Cow’s milk is a familiar staple in many cultures around the world, but not everyone can actually digest it. In fact, about 65% of humans have some amount of lactose intolerance, a reduced ability to digest the lactose present in milk and other dairy products. In recent decades, a variety of lactose-free, plant-based milk alternatives have become widely available. Soy milk and various types of nut milk have been popular for a long time, but one that has seen a lot of growth in recent years is oat milk.
Oat milk is derived from whole oat grains, the same cereal grains used in oatmeal and rolled oats. The oat milk product is extracted using a similar process as in other non-dairy milk products, and part of that process includes the incorporation of nutrient additives. By itself, oat milk has less calcium, iron, and vitamin A than cow’s milk; these nutrients, along with vitamin D, vitamin B12, potassium, fiber, and riboflavin, are added to the final product so that it can be a nutritionally effective milk substitute.
Unlike other plant-based dairy alternatives, oat milk was only recently invented in the 1990s. Since then, the prevalence of oat milk has increased many times over, and it is currently second only to almond milk in terms of sales in the United States. Oat milk has also become a standard replacement in many vegan and dairy-free diets, and it is also more environmentally friendly to produce than cow’s milk. Even amongst other plant-based milks, oat milk has a lower environmental impact and requires less water and land.
One of the primary health benefits of oat milk is as a good source of vitamins and minerals. These nutrients are used by the body for cellular repair, immune system support, and the general healthy function of body systems. In addition to what is gained during the fortification process noted above, oat milk contains many other nutrients that are beneficial for overall health: vitamin B, thiamin, folate, magnesium, manganese, phosphorus, zinc, and copper.
The oats in oat milk are naturally high in dietary fiber and thus have more carbs than other plant-based milk alternatives. These natural carbohydrates are a good source of lasting energy, but unlike other alternatives, oat milk doesn’t contain any saturated fats. One serving of oat milk has 15 grams of carbohydrates, 2.5 grams of fat, 2 grams of fiber, and 4 grams of protein. Moreover, that same serving includes 35% of the recommended daily value for calcium and 25% of the recommended daily value for vitamin D.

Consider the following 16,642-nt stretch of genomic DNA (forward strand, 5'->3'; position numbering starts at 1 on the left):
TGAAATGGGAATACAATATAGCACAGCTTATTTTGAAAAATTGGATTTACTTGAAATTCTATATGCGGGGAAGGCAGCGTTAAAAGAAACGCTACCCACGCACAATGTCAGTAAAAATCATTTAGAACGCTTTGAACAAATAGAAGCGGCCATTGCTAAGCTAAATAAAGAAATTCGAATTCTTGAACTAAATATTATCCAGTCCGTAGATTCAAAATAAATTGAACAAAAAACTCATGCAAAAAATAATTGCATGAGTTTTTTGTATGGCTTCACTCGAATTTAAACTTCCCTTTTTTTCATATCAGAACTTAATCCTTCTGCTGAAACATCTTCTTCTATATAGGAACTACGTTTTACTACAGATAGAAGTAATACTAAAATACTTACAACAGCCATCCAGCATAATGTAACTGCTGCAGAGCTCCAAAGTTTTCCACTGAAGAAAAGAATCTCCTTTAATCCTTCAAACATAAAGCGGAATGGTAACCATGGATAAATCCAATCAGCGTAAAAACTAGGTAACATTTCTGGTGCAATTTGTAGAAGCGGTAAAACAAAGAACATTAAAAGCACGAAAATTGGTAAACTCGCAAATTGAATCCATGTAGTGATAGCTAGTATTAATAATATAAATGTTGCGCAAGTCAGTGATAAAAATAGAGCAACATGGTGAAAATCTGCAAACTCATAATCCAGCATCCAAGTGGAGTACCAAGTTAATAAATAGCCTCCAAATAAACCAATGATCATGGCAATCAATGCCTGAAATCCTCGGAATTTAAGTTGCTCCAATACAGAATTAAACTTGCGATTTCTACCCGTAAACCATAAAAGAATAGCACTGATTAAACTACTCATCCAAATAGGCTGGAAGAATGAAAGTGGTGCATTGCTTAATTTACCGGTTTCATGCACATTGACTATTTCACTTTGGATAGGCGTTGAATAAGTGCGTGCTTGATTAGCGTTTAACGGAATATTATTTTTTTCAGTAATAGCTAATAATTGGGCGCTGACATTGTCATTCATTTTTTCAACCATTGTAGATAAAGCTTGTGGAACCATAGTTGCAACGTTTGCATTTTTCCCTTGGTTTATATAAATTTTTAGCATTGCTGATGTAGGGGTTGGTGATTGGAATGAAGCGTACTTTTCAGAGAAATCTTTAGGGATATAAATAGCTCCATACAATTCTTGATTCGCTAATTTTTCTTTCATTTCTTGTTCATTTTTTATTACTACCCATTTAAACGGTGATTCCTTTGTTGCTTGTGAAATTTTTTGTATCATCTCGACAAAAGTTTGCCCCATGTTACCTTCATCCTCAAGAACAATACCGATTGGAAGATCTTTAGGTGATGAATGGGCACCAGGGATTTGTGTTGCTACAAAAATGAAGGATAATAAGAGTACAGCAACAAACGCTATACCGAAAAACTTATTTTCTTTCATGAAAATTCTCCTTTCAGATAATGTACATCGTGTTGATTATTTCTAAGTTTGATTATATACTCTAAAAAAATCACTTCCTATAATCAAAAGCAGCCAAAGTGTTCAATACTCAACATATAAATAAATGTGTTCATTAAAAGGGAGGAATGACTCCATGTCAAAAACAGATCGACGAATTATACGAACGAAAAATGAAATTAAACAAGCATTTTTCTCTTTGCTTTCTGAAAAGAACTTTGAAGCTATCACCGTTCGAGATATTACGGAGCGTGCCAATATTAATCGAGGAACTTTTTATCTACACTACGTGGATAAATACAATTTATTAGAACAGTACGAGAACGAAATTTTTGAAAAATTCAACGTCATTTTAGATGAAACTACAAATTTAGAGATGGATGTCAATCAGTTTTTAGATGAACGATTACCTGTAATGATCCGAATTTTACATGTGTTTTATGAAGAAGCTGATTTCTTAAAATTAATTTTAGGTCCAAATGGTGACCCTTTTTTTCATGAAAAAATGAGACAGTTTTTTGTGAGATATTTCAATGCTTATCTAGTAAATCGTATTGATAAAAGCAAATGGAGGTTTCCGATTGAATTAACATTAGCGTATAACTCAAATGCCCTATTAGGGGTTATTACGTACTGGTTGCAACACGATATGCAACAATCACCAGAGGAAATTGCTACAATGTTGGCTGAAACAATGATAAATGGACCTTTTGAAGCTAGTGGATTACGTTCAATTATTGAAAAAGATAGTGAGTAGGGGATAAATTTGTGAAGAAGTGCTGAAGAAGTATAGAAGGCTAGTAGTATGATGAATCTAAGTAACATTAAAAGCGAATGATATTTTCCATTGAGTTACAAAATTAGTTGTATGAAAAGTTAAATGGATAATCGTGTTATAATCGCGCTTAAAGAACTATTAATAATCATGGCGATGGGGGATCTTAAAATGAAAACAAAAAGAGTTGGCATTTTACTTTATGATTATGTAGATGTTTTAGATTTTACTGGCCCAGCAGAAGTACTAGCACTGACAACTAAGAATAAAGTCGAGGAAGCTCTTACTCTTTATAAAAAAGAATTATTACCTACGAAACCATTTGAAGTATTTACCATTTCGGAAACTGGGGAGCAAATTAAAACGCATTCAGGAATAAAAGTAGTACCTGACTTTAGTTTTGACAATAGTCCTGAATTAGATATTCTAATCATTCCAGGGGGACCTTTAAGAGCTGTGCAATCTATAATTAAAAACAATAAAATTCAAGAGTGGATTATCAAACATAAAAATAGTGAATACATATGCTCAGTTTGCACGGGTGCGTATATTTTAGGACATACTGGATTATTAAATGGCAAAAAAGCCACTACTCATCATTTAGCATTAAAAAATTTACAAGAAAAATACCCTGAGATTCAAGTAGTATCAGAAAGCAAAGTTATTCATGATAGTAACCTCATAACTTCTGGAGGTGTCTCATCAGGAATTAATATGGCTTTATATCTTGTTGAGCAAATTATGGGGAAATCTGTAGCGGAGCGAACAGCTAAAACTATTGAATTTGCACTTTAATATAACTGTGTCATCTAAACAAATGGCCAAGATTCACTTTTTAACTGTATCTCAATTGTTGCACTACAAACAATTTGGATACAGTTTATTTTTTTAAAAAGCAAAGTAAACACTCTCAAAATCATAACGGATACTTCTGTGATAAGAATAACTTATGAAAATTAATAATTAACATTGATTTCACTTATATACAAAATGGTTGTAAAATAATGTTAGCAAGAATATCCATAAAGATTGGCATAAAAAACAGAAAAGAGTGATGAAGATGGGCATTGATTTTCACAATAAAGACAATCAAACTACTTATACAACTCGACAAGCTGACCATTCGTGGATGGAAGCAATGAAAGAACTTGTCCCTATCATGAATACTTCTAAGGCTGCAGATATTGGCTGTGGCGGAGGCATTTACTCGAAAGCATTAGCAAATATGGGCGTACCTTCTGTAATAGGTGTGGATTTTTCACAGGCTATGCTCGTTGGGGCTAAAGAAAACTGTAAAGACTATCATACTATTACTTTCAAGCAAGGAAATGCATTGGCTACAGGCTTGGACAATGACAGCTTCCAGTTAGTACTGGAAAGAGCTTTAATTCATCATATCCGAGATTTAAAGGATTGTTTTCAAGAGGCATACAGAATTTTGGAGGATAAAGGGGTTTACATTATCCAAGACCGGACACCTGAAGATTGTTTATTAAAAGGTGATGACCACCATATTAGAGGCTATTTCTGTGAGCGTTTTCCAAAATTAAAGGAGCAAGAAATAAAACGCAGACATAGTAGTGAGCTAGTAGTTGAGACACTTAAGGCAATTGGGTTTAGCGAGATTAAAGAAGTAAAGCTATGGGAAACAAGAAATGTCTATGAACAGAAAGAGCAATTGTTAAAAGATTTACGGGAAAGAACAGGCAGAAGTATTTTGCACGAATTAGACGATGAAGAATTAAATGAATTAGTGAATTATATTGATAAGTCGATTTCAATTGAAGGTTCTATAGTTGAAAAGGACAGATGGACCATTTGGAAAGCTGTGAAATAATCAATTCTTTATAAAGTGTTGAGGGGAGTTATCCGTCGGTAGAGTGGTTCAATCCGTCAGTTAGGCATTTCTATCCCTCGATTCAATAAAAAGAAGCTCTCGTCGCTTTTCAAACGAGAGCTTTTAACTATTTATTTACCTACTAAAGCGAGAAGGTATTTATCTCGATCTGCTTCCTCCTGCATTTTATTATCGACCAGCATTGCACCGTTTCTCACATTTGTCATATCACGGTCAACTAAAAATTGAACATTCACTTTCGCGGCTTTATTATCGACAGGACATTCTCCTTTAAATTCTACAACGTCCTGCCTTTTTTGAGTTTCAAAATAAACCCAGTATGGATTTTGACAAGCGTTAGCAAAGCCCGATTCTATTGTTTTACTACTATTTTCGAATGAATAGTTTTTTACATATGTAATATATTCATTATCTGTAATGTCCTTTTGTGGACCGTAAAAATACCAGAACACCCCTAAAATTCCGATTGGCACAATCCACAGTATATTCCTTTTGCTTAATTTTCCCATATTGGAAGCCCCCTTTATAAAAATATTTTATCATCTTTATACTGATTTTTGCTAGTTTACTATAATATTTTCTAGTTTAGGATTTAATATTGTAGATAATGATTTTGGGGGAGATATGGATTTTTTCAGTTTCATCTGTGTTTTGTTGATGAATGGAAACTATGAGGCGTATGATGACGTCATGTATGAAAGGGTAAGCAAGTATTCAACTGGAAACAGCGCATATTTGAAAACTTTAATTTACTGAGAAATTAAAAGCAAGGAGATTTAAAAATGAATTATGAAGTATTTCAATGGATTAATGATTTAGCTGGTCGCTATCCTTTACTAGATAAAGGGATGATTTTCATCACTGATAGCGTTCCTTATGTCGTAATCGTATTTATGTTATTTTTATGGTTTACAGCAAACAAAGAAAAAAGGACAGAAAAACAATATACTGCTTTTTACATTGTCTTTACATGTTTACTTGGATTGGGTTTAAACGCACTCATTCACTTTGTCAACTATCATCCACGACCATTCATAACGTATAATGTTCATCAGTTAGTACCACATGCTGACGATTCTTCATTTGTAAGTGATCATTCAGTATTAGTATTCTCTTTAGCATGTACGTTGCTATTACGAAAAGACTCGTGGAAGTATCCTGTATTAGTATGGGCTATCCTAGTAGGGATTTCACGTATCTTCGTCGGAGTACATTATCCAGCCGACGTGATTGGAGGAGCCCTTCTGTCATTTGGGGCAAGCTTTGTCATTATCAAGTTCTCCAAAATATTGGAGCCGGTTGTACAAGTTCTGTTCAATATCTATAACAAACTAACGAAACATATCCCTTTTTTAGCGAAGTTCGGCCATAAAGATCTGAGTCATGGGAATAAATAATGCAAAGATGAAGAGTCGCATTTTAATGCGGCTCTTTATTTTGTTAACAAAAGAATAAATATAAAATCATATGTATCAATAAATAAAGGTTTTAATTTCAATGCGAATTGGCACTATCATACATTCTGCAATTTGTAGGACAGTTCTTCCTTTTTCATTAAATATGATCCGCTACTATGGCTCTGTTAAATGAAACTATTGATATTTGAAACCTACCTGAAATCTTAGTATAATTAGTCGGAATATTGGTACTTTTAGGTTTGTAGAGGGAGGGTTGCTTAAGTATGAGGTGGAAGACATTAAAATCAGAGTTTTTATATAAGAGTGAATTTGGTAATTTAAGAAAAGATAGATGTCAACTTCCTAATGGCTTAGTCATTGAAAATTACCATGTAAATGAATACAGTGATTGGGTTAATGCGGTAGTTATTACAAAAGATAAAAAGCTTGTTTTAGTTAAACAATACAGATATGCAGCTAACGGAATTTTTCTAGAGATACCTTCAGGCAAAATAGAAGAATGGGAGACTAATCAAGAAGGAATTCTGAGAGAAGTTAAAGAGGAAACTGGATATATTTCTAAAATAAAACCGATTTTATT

Beyond its basic nutritional value, oat milk may also provide longer lasting health benefits. Some recent research has indicated that oat milk might have a positive impact on cholesterol levels; in one study, participants who regularly drank oat milk had lower LDL levels than those who drank rice milk. Through this research, scientists have concluded that the beta-glucan molecules that naturally occur in whole oats are the reason oat milk may help reduce LDL cholesterol.
Oat milk has grown in popularity and is now widely available at grocery stores across the United States. And while it has many health benefits as detailed above, some brands have added sugars that partially counteract those benefits. In addition to sugars and preservatives, some brands utilize emulsifiers and thickeners that have been known to have a negative impact on gastrointestinal health. Before buying oat milk (or really any other processed food product), it is wise to examine the nutrition facts and make sure it doesn’t have any potentially unhealthy additives.
One of the ways to be sure that there are no additives in your oat milk is to make some yourself. Surprisingly, this can be done with relative ease in your own kitchen with equipment that you probably already have (or can easily obtain). All it takes is rolled oats, water, and cheesecloth. After soaking the oats in water and blending them, the milk is squeezed out through the cheesecloth. The oat milk will stay fresh in the refrigerator for several days, and you can feel free to add your own natural sweeteners like vanilla or cinnamon. However, even though it won’t have added sugars, it also won’t have the nutrients added during processing and thus won’t be as nutritious as store-bought oat milk.
If you opt for unsweetened oat milk, the kind without the added sugars, it can be a healthy and nutritious part of your diet. Fortified oat milk has similar nutritional benefits to cow’s milk and other plant-based milk alternatives, but it doesn’t have the saturated fat. Moreover, oats are naturally gluten-free, so oat milk can be a great alternative for those with gluten intolerance. Taken all together, oat milk is a creamier, vegan-friendly, environmentally friendly alternative to milk.
Oat milk can be part of a generally healthy diet, but unsweetened oat milk can also be an option if you’re trying to lose weight. Without added sugars, the protein and fiber content, combined with the overall nutritional benefit, make oat milk a great alternative. But as with all things, moderation is the key, and ultimately a successful weight loss journey may require more than simply trying to cut calories.
At True You Weight Loss, we know how overwhelming it can be to try to lose weight amid the busyness of modern life. The old ways of crash dieting and unsustainable exercise routines don’t work for most people, and many who can even lose a few pounds often regain it very shortly afterwards. Though making healthy food choices and increasing one’s physical activity level are important steps on the journey, they’re only one part.
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